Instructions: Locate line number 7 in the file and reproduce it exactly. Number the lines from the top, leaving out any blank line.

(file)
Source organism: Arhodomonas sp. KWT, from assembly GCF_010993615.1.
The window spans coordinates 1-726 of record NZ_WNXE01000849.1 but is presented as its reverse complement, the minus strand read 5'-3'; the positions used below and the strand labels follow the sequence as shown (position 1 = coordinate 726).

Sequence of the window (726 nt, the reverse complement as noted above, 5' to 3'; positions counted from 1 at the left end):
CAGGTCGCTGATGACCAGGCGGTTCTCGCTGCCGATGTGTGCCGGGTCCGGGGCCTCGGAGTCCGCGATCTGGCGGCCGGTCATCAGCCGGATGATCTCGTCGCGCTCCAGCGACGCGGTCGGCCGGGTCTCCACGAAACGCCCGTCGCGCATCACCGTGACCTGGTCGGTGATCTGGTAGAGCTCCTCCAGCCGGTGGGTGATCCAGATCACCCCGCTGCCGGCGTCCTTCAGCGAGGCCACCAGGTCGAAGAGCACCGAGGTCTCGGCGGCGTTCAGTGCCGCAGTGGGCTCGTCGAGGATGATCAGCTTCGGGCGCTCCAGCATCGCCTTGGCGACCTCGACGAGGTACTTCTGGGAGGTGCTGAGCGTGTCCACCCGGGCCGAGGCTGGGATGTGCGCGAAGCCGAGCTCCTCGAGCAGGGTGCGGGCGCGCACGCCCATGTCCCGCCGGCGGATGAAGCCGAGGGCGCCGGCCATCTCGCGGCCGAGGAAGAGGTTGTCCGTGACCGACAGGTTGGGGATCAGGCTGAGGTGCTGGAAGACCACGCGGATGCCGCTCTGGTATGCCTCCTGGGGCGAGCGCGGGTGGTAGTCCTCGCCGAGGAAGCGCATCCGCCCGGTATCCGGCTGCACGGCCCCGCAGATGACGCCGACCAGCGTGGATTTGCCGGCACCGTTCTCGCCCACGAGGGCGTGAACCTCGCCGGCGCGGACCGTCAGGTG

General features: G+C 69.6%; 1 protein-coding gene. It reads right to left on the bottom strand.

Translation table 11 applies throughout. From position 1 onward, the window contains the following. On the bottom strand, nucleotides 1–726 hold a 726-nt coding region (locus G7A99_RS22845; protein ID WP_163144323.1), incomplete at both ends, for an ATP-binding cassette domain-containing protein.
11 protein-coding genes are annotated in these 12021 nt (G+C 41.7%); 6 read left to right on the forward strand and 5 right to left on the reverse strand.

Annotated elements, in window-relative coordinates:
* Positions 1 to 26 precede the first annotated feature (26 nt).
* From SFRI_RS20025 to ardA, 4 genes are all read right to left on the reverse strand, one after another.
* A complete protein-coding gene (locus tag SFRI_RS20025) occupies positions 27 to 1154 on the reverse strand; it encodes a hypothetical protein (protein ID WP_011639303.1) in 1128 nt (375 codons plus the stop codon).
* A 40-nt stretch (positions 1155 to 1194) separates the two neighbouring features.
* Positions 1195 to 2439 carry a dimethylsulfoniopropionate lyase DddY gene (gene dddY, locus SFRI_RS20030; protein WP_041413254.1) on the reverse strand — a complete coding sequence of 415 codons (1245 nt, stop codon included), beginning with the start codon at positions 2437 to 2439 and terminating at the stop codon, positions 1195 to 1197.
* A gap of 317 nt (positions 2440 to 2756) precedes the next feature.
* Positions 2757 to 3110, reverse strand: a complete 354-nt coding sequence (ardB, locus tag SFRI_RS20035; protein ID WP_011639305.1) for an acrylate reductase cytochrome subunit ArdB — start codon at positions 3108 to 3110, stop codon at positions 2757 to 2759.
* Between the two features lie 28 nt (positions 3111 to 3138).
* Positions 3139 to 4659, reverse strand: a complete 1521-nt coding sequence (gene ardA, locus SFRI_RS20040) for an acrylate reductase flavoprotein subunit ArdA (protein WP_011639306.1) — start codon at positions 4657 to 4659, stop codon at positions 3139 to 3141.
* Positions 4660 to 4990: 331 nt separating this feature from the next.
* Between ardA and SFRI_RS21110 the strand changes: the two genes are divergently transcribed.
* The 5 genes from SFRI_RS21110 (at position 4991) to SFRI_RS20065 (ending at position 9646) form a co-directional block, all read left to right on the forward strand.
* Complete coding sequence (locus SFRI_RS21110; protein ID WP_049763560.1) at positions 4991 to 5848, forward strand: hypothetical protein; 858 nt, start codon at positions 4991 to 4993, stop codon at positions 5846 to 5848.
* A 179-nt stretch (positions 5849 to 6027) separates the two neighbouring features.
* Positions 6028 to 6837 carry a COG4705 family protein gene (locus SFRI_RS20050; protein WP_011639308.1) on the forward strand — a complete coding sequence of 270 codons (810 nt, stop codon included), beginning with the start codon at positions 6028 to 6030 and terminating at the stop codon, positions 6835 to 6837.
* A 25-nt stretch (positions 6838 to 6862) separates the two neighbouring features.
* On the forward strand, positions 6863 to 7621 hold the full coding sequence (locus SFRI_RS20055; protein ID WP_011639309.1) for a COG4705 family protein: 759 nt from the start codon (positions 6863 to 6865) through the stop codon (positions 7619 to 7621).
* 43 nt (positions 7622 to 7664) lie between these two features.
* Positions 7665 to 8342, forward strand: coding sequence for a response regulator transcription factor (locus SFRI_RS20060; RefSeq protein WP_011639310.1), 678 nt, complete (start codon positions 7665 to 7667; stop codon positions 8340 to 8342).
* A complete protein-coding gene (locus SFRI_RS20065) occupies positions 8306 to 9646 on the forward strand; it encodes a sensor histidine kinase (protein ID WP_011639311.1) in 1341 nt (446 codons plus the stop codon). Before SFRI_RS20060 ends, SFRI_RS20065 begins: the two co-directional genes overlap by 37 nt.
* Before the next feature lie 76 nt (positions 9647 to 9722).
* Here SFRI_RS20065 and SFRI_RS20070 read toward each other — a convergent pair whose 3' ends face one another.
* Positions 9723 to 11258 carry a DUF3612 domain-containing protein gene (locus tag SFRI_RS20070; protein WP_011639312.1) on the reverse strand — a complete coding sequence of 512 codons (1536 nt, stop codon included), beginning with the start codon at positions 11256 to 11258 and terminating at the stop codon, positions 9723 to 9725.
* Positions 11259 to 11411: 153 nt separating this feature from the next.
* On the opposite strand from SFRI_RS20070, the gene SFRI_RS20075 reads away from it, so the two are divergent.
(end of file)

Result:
11 protein-coding genes are annotated in these 12021 nt (G+C 41.7%); 6 read left to right on the forward strand and 5 right to left on the reverse strand.